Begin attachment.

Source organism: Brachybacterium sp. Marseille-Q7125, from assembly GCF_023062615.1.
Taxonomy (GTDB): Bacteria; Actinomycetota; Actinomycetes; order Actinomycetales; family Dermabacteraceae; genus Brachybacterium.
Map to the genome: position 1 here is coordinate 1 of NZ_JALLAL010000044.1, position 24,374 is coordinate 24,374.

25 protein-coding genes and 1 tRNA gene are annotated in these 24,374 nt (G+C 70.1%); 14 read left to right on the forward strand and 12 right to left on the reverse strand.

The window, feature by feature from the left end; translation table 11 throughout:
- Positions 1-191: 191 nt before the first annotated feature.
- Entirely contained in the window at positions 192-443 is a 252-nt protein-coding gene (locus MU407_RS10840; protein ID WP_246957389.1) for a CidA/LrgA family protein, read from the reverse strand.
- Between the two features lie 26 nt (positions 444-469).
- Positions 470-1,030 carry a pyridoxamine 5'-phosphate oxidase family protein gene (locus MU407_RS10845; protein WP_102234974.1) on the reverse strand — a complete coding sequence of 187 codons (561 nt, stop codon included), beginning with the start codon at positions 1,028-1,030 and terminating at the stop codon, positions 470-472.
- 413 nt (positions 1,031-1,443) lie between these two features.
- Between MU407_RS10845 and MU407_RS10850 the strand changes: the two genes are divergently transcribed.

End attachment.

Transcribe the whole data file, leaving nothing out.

Source organism: Brachybacterium sp. Marseille-Q7125, from assembly GCF_023062615.1.
Taxonomy (GTDB): Bacteria; Actinomycetota; Actinomycetes; order Actinomycetales; family Dermabacteraceae; genus Brachybacterium.
Map to the genome: position 1 here is coordinate 1 of NZ_JALLAL010000044.1, position 24,374 is coordinate 24,374.

25 protein-coding genes and 1 tRNA gene are annotated in these 24,374 nt (G+C 70.1%); 14 read left to right on the forward strand and 12 right to left on the reverse strand.

The window, feature by feature from the left end; translation table 11 throughout:
- Positions 1-191: 191 nt before the first annotated feature.
- Entirely contained in the window at positions 192-443 is a 252-nt protein-coding gene (locus MU407_RS10840; protein ID WP_246957389.1) for a CidA/LrgA family protein, read from the reverse strand.
- Between the two features lie 26 nt (positions 444-469).
- Positions 470-1,030 carry a pyridoxamine 5'-phosphate oxidase family protein gene (locus MU407_RS10845; protein WP_102234974.1) on the reverse strand — a complete coding sequence of 187 codons (561 nt, stop codon included), beginning with the start codon at positions 1,028-1,030 and terminating at the stop codon, positions 470-472.
- 413 nt (positions 1,031-1,443) lie between these two features.
- Between MU407_RS10845 and MU407_RS10850 the strand changes: the two genes are divergently transcribed.